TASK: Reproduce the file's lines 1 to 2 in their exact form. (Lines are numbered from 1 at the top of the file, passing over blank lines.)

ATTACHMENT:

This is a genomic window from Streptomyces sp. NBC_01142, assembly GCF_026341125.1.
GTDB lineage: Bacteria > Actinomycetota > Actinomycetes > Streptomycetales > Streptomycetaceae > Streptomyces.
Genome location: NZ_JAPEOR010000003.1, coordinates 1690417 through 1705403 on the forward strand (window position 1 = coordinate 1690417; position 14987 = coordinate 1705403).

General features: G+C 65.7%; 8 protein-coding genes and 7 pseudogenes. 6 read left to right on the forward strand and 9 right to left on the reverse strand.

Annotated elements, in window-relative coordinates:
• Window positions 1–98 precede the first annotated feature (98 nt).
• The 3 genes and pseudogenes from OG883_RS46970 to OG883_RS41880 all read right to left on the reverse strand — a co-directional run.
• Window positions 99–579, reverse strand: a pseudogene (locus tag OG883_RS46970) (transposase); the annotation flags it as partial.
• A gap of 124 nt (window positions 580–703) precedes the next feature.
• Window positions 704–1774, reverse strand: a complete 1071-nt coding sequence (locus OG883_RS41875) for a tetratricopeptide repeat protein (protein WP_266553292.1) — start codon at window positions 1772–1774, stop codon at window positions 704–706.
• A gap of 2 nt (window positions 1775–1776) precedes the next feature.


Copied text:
This is a genomic window from Streptomyces sp. NBC_01142, assembly GCF_026341125.1.
GTDB lineage: Bacteria > Actinomycetota > Actinomycetes > Streptomycetales > Streptomycetaceae > Streptomyces.